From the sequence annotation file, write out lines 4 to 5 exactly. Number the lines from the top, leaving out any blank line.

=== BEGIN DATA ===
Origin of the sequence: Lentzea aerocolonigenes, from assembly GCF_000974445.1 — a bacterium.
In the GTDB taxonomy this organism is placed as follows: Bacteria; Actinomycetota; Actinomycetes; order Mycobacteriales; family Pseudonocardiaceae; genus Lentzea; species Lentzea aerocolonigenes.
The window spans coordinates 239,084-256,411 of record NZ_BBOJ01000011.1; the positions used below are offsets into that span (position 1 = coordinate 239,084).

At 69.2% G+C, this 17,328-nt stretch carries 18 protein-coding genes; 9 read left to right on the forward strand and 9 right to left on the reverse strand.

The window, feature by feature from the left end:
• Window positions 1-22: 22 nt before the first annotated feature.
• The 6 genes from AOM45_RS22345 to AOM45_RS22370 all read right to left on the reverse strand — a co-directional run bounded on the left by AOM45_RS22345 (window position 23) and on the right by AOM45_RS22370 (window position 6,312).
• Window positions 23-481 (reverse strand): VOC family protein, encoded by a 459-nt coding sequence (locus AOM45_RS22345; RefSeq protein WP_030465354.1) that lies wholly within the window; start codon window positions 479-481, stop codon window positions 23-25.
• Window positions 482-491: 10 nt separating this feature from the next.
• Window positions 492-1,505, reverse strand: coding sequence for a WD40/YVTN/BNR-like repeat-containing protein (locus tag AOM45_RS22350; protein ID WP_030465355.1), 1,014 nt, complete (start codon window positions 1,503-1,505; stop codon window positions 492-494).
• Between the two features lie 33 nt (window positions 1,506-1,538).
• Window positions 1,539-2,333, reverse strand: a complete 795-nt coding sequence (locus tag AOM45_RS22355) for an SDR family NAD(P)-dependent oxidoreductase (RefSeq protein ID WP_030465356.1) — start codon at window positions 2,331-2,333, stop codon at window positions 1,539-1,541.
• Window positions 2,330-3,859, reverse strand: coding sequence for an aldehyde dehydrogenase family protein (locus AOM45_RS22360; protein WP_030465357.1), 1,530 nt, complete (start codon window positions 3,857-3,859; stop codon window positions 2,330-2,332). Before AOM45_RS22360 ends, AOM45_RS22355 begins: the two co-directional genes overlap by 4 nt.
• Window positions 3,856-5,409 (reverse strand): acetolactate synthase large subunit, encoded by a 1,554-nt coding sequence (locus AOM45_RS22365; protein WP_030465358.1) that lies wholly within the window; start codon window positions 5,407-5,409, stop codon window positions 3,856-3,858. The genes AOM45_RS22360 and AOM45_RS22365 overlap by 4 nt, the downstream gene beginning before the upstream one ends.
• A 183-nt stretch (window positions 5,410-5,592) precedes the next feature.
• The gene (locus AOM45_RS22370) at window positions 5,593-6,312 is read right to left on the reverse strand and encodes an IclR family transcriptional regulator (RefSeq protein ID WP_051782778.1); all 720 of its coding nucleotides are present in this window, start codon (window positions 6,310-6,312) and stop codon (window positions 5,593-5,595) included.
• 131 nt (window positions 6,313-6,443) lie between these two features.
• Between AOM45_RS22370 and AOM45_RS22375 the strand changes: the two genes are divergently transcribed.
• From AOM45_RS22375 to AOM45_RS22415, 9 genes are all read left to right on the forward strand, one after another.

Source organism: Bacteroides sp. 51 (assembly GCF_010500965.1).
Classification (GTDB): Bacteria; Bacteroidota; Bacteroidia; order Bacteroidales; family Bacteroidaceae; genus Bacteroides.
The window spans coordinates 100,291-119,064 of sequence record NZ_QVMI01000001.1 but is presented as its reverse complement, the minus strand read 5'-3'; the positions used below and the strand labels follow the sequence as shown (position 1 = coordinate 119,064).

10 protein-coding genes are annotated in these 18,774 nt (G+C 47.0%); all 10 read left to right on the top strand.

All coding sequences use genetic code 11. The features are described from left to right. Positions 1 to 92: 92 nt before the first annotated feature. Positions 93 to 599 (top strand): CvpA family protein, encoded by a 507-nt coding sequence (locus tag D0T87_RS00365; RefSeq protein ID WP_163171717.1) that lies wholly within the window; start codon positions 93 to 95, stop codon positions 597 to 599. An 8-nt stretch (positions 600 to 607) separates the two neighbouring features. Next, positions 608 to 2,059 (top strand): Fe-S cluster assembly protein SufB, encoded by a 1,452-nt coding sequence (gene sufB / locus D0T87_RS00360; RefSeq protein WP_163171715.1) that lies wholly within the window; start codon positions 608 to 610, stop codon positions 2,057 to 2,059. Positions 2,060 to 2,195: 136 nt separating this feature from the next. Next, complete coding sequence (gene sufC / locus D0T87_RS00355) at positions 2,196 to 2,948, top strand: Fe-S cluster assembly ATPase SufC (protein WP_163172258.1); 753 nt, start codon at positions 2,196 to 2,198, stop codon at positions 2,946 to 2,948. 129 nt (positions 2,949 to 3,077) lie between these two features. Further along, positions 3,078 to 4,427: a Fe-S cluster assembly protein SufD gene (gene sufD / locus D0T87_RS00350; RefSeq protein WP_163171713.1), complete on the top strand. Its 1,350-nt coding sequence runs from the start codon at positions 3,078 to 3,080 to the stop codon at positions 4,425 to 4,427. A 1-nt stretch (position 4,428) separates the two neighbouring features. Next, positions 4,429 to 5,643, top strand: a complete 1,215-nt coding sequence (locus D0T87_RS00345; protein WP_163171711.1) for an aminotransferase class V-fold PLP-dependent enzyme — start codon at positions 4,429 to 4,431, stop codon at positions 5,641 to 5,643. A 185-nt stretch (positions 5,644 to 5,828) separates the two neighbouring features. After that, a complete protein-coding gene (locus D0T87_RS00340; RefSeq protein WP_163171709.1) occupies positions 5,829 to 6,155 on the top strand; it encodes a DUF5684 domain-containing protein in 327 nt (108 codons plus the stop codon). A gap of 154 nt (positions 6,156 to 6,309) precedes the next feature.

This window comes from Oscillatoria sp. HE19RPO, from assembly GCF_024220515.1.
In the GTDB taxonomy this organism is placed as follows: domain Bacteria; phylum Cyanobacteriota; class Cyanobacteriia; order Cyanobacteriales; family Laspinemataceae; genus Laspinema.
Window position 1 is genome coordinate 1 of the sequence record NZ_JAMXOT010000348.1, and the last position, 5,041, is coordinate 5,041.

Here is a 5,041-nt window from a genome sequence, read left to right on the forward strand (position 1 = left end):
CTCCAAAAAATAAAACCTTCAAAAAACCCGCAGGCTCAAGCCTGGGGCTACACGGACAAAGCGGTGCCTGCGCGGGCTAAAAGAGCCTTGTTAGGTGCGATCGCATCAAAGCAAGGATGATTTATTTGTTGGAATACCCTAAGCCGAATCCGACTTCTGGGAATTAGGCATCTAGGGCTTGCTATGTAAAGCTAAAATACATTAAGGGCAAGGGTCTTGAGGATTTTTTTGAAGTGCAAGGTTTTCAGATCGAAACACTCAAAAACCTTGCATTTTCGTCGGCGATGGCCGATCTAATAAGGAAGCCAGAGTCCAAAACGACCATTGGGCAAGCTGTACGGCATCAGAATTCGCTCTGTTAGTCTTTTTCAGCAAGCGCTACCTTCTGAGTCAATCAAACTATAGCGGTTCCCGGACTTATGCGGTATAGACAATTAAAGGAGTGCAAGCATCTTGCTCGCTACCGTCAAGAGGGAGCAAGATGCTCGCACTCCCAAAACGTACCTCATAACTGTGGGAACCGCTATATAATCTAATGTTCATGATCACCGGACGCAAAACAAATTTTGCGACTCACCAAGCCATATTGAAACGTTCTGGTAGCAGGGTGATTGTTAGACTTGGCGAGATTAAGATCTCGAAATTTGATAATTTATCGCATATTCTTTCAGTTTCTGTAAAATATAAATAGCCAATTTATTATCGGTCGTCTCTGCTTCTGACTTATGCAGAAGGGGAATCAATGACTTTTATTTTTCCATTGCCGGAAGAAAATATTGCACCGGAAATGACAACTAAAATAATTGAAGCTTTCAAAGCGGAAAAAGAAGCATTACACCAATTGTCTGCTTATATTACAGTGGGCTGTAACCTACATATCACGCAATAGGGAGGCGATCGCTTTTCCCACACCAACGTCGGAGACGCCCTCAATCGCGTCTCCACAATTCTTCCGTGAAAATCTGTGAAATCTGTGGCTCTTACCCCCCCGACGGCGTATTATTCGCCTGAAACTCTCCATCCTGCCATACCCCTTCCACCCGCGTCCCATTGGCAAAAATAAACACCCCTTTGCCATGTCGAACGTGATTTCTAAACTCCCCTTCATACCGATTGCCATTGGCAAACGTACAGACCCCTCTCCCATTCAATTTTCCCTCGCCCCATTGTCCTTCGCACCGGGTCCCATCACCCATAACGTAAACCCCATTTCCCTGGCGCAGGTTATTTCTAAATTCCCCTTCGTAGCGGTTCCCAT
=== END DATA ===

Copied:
At 69.2% G+C, this 17,328-nt stretch carries 18 protein-coding genes; 9 read left to right on the forward strand and 9 right to left on the reverse strand.

The window, feature by feature from the left end: